“We are simulating the University of Cape Town’s biological treatment process – the Biological Nutrient Removal Activated Sludge (BNRAS) system – in which ammonia, nitrogen and phosphorus are first removed by biological means at low costs with less waste sludge production. Through this process, we can achieve general discharge standards for municipal wastewater treatment using a purely biological treatment method. We do sometimes have to enhance the process using chemical dosing, however, mostly to ensure phosphate elimination, which is the most challenging of contaminants,” adds Rencken.
“The footprint of the WEC Model R plant is much smaller than conventional municipal rectangular plants generally used. We incorporate treatment stages into one single circular plant that can accommodate volumes from 250 to 3 000 m³/day – and we can also add parallel modules to meet the needs for higher volumes,” De Koning continues.
“Up in Africa, many of our clients do not need denitrification, so they prefer our much simpler trickle filter systems, which are another of our specialist packaged treatment technologies. Trickle filters, which can be built using standard containers stacked on top of one another, are a very simple and economical option when it comes to operational expenditure, because they have few moving parts,” De Koning explains.
“They have an above or below ground septic tank and a recirculation sump with two pumps. The containers are filled with a fixed-film structured media that looks like an array of funnels. The funnels slant at an angle to provide maximum aeration efficiency and oxygen transfer in the smallest volume. These allow the wastewater being sprayed onto the media from the top to flow down evenly, while air for aeration is drawn up through natural convection from the bottom. The big advantage is that forced mechanical aeration is unnecessary, which simplifies the whole operation while saving on energy use. The oxygen in the counter-current air flow transfers to the wastewater as it trickles down the media.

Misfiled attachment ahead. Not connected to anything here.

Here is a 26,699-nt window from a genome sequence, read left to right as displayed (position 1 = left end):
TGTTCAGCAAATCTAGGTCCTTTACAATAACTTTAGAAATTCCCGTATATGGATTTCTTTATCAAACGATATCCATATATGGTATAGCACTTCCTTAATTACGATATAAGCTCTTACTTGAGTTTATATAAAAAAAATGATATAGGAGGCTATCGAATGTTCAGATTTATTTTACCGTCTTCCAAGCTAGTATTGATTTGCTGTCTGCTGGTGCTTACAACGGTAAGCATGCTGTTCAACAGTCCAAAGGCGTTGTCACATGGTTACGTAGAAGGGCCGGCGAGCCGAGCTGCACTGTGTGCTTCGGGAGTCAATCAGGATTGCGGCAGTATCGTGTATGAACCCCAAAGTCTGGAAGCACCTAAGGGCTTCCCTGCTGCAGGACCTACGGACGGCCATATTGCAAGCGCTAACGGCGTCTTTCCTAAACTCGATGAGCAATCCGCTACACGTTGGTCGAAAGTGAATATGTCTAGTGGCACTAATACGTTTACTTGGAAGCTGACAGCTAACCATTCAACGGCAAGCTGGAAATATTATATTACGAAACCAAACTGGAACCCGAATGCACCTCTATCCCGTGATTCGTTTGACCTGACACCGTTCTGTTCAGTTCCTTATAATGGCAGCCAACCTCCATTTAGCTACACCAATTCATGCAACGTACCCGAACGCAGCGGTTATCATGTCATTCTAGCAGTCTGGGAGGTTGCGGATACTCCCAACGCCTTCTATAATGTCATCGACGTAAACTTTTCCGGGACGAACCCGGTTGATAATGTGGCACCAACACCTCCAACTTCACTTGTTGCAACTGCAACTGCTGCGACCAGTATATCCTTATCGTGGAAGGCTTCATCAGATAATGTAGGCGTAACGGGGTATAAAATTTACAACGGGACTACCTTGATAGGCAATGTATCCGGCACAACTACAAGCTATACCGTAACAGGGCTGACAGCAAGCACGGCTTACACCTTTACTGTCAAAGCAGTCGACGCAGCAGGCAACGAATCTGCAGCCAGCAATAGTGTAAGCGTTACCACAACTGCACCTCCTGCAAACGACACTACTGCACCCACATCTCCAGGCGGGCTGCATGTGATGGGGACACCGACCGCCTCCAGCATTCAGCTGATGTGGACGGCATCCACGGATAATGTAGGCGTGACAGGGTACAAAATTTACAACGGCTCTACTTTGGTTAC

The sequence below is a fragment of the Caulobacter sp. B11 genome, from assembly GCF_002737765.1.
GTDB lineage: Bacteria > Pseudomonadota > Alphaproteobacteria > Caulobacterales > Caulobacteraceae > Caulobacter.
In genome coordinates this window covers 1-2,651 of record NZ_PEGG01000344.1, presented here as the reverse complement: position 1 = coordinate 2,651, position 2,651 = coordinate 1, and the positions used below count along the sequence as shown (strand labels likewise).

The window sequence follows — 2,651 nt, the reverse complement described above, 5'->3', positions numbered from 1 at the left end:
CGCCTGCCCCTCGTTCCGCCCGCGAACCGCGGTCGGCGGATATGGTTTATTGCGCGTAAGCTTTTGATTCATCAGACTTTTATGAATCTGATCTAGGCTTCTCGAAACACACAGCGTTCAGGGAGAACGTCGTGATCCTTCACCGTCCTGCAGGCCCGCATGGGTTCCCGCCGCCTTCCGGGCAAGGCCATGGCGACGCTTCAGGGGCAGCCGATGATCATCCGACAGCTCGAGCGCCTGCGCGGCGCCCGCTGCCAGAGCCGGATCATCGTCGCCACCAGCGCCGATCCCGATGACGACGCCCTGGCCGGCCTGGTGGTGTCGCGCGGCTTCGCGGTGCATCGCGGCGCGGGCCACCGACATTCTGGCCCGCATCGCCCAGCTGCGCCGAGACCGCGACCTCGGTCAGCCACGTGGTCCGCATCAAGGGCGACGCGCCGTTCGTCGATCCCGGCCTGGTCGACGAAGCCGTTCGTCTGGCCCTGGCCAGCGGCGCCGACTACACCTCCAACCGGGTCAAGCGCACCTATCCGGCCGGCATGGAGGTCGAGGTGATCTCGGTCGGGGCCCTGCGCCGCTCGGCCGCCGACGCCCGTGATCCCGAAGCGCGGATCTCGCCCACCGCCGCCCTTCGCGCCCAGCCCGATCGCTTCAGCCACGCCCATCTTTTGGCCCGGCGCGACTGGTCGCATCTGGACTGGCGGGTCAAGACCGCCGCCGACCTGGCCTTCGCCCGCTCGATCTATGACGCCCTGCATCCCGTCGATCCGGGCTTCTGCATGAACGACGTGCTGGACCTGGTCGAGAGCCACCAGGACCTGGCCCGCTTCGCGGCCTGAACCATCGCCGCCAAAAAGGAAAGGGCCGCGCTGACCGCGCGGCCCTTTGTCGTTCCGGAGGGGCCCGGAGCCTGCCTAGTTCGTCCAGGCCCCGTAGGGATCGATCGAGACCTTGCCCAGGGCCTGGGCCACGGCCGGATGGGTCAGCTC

Describing the biological reaction, Rencken notes that a biofilm containing mainly aerobic microorganisms is allowed to form on top of the filter media. This biofilm builds up naturally as the wastewater flows over the medium.
Once formed, organic contaminants in the wastewater are degraded by the aerobic microorganisms in the outer layer of the slime and ammonia is converted to nitrates. The layer thickens through microbial growth as the biological film continues to grow, the microorganisms on the media surface lose their ability to cling on, causing pieces of the biofilm to fall off the filter. These are picked up by the underdrain system and transported to a clarifier for removal as sludge.
“For higher flow volumes, we can we use a steel plate construction instead of installing the trickle filter in containers, or we can build a concrete structure,” de Koning says.
“Africa, including South Africa, presents many challenges for water and wastewater treatment. Decentralised packaged solutions can bypass the need for massive investment in piping, pumping, reservoir and instrumentation infrastructure, making them ideal for many under-resourced, hard to reach or cash strapped situations,” Rencken concludes.